Mother jailed for adultery to fight for custody

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A British mother jailed in the United Arab Emirates for adultery will be allowed to remain in the country to pursue a custody battle for her two children, it was revealed yesterday.

Marnie Pearce, 40, lost her sons after a Dubai court found she had cheated on her Egyptian ex-husband and sentenced her to three months in prison.

Her former husband, Ihab El Labban, was granted custody of the couple's boys, Laith, eight, and Ziad, four, last month.

Ms Pearce, originally from Bracknell, Berkshire, had faced deportation upon her release from jail but this has now been put on hold while she fights to win back her children.

A spokeswoman for the Foreign and Commonwealth Office said: "The deportation order has been suspended while the child custody case is ongoing and the FCO welcomes this.

"We understand this is the end of her sentence now but rather than being deported she will be allowed to stay there.

"We will continue to provide consular assistance to her and her children."

According to reports, supply teacher Ms Pearce, who was imprisoned in February, could be freed tomorrow.

In a telephone interview from prison, she told the Sunday Mirror: "I didn't dare believe I would ever have the chance to hug my babies again.

"When I first heard the deportation order was going to be lifted I just felt numb. When the news did sink in I cried tears of joy."

Ms Pearce's case caught the attention of human rights campaigners, including the charity Amnesty International, who described her as a "prisoner of conscience".

Amnesty International UK campaigns director Tim Hancock said: "It's welcome news that Marnie Pearce is going to be released. She should never have been imprisoned in the first place.

"But her release is far from the end of this story. Marnie's suffering will continue as she is not able to see her sons and she does not know if she will be able to see them again.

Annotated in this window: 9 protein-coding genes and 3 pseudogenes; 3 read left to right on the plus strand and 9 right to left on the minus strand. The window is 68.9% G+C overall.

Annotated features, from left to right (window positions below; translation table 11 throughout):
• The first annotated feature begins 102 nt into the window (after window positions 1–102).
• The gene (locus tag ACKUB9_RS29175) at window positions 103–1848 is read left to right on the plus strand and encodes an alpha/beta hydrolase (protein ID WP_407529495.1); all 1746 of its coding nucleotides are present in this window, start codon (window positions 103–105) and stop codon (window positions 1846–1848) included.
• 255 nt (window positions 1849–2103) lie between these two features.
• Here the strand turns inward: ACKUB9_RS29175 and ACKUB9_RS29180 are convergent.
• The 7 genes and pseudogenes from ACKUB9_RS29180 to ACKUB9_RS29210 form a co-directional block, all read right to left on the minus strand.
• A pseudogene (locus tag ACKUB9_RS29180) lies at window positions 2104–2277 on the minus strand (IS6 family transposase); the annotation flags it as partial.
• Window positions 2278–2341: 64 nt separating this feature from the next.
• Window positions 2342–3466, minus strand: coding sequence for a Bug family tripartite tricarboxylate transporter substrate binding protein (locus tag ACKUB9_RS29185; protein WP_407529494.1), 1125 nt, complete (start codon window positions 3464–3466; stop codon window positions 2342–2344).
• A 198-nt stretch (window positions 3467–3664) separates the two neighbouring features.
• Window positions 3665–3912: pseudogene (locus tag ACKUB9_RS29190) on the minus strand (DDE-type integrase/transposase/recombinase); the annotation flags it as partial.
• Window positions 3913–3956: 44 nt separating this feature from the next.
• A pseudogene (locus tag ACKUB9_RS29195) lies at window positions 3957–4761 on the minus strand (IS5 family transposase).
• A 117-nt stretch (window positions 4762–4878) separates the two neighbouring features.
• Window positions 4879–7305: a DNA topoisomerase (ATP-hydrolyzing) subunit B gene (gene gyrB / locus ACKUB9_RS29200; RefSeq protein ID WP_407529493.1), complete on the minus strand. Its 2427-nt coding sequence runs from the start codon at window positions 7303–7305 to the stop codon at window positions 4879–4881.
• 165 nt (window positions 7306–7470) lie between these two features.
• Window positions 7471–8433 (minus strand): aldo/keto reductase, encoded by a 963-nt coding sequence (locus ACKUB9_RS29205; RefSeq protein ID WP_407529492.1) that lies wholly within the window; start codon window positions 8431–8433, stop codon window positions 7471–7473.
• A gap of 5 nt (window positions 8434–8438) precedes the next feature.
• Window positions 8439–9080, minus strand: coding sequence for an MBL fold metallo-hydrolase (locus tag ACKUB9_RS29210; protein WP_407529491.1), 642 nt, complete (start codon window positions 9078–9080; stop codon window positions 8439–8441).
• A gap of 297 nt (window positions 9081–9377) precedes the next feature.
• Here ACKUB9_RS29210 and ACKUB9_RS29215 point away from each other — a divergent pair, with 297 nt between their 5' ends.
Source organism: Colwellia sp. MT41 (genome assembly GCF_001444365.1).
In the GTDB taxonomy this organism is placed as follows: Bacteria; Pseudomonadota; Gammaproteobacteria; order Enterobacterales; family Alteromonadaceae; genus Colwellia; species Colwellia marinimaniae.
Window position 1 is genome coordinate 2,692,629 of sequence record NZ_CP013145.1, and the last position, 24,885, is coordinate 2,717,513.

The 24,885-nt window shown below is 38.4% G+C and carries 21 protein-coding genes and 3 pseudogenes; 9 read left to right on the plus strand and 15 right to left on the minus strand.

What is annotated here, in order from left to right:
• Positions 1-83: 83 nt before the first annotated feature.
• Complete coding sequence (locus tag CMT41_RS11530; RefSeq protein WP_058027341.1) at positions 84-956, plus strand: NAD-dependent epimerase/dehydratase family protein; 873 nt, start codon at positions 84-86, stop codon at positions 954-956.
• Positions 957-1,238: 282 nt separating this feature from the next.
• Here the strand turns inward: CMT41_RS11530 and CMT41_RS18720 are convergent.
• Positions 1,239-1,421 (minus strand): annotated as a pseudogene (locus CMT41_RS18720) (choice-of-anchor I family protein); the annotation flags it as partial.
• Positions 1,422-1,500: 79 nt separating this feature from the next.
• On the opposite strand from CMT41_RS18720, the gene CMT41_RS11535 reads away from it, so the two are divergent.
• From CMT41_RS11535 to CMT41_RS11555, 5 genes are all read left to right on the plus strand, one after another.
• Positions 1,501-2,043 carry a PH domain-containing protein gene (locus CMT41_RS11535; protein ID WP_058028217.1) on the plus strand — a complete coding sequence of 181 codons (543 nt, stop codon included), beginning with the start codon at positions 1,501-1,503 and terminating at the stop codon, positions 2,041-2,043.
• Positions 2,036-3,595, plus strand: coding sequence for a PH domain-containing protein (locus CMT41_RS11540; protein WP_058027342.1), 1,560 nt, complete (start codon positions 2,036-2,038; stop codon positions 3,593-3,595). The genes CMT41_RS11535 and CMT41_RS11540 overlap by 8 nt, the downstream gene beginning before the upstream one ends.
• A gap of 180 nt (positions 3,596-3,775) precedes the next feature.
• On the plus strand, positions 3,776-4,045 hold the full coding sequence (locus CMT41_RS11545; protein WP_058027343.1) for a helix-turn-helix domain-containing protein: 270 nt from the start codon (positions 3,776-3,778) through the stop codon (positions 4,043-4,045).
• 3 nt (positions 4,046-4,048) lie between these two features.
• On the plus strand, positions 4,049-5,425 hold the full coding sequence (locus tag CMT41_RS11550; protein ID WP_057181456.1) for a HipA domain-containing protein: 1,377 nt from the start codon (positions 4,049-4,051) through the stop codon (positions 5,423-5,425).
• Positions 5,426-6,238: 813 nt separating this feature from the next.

"We understand that the deportation order has been suspended to allow Marnie time to apply for access to her children.

"But she should be allowed to challenge the previous decision to deny her custody - the authorities must ensure that she gets a fair hearing in which the views of the children and both parents are fairly represented without discrimination.

"There are allegations that there was violence within the marriage and that Marnie had to flee to a refuge, which were not raised at the initial custody hearing. Now this issue has come to light there should be a thorough investigation into it and its possible impact on the children.

"Any decision on custody of the children must be based on the children's best interests, and there are serious concerns that their rights have not been respected in this case. The future of these two boys should not be decided on the basis of an adultery conviction, one which Marnie Pearce has always disputed."

Ms Pearce met her ex-husband in Oman and the couple married in the Seychelles in September 1999.

But their marriage eventually broke down and in March last year she was arrested and accused of committing adultery with a British man who she insists was only a friend.

Ms Pearce, who protests her innocence, was found guilty of adultery by a Dubai court in November and lost appeals against her conviction in January and March.